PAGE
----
States Are Flush With Cash

Many state lawmakers discovered that they had too much money when they started their 2022 session this spring. The long-term consequences of what lawmakers do with this extra cash could be devastating.

A convergence of two wins resulted is an excess in revenue. As the pandemic subsided, state tax collection rose dramatically in 2021. Businesses reopened fully and people started spending again. The federal government also gave $360 billion to states as part of its $1.9 trillion American Rescue Plan. This plan was passed in March 2021. With President Joe Biden’s $1 Trillion infrastructure bill passed, more federal money will be available to the states for their treasuries.

According to the data of Pew Charitable Trusts, total state revenue (including federal funds), increased by over 12 percent between 2021 and 2023. According to the National Association of State Budget Officers, 32 states had higher revenue than anticipated in 2021.

Many states are now experiencing significant budget surpluses year over year for the current financial year. California leads the way with a $31 billion surplus—an amount larger than many states’ entire annual budgets. Large cash reserves are also available in Florida (with an 11.2 billion surplus), Maryland (4.56 billion), Minnesota (7.7 billion), Virginia (2.26 billion) and Virginia (3.26 billion). State lawmakers need to be cautious about not letting this extra cash go to waste.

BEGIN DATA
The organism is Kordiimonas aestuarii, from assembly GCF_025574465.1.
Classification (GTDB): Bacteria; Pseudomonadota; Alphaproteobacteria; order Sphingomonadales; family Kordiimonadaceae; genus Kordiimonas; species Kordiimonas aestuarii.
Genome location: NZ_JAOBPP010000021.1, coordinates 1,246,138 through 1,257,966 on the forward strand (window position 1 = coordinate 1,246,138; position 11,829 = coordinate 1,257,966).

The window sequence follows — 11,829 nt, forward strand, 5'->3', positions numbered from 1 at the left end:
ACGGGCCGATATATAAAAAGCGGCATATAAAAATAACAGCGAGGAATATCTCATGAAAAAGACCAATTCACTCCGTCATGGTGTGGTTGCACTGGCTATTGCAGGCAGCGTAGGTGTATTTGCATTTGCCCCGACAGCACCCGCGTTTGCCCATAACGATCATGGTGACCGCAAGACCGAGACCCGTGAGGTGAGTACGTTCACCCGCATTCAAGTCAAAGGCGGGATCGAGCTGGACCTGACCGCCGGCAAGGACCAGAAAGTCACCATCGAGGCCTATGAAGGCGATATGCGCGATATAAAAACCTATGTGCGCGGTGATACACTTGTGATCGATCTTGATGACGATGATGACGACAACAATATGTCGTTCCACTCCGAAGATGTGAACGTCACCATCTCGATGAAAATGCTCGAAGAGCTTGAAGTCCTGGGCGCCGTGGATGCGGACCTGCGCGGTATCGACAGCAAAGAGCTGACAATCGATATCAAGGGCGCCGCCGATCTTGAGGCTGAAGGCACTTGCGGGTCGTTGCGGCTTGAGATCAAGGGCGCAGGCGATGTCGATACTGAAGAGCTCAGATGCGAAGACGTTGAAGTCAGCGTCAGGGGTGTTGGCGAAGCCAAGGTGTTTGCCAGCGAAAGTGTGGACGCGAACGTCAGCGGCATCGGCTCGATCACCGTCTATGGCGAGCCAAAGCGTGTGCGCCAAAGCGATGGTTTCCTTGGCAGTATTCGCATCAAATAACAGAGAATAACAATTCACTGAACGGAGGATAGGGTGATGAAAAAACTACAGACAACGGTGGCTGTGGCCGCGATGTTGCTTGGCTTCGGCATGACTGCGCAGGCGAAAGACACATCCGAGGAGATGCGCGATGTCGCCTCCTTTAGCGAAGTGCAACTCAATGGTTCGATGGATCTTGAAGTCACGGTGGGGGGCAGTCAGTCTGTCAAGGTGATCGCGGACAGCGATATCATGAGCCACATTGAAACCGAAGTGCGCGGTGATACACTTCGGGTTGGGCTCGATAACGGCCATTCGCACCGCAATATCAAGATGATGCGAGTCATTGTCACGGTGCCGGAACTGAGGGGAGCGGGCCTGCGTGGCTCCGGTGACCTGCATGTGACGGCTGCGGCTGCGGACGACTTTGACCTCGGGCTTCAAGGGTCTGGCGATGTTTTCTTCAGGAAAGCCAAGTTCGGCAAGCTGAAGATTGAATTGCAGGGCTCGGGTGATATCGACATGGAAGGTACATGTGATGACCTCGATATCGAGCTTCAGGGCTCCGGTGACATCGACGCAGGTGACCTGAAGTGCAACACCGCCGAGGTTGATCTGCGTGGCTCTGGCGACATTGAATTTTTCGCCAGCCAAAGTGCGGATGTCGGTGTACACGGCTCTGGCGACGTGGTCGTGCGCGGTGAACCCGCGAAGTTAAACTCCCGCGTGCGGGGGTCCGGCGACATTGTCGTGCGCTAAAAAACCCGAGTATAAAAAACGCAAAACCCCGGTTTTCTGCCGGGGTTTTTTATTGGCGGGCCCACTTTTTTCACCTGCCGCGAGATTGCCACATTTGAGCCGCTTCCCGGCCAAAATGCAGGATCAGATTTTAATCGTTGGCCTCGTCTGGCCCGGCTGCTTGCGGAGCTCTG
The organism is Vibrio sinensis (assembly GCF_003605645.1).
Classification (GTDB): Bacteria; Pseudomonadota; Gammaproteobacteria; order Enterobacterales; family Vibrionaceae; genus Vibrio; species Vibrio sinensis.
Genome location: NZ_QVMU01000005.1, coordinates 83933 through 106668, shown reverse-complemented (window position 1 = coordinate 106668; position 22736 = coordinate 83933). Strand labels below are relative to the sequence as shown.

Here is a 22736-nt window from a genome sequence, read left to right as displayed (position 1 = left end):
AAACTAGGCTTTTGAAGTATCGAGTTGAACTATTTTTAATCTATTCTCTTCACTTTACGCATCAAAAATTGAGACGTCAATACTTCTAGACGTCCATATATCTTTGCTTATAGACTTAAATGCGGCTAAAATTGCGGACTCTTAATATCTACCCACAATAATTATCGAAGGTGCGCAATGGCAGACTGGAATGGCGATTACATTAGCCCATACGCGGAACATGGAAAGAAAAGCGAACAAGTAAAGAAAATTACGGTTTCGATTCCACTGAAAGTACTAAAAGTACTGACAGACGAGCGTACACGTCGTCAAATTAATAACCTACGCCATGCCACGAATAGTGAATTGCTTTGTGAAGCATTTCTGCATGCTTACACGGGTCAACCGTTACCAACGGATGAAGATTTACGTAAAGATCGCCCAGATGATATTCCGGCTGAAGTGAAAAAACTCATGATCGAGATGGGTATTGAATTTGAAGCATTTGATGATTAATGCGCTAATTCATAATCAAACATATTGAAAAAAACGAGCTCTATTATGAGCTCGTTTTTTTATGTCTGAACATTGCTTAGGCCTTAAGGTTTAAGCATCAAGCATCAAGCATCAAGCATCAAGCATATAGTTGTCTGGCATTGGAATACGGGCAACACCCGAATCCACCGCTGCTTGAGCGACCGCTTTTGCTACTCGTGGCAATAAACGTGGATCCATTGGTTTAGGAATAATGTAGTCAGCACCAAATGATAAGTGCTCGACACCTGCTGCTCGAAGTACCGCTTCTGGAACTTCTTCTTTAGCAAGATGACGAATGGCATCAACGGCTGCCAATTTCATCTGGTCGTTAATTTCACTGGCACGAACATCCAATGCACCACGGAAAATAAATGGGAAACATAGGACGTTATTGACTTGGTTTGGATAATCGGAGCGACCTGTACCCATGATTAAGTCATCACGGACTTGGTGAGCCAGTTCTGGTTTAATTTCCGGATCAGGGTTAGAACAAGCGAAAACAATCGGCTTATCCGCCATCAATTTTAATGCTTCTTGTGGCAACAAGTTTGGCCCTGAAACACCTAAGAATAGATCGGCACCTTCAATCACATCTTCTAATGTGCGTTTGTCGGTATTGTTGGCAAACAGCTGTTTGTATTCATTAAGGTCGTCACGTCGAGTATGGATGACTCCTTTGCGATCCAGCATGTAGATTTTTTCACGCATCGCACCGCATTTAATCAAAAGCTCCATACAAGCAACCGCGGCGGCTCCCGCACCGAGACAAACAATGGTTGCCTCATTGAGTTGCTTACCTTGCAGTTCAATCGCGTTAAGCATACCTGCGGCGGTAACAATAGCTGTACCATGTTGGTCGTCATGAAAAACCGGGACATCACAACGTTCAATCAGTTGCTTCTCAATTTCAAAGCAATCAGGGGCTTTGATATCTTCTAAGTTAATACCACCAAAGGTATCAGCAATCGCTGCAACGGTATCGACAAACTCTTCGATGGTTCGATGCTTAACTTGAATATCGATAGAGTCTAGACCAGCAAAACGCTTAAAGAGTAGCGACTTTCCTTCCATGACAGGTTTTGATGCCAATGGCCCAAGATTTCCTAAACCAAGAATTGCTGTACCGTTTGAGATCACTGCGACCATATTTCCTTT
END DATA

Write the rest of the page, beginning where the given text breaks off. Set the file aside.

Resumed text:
Josh Goodman (a senior officer at Pew’s fiscal health initiative for states) says that it is understandable that people are looking to cut taxes or create new programs. The impulse to use surpluses for pet projects, Goodman says, ignores data that suggest many states are running long-term structural deficits—largely due to pension obligations and health care costs in programs like Medicaid. Goodman says that the question isn’t about the current budget situation, but rather what budget-situation will be in the future five to 10 years from now.

California Gov. Gavin Newsom, Governor of New York Both Democrats Kathy Hochul and Gavin Newsom have laid out plans to increase spending on education and other social programs. They also plan to reserve some revenue for the future in a reserve fund.

You can also return the excess to tax payers through temporary tax breaks. Florida Gov. Ron DeSantis (a Republican) has suggested using $1 billion from the state’s surplus for a gas tax exemption to state drivers despite unusually high fuel prices.

For the federal government, there’s a lesson to be learned from the next national economic crisis: the states do not need bailouts.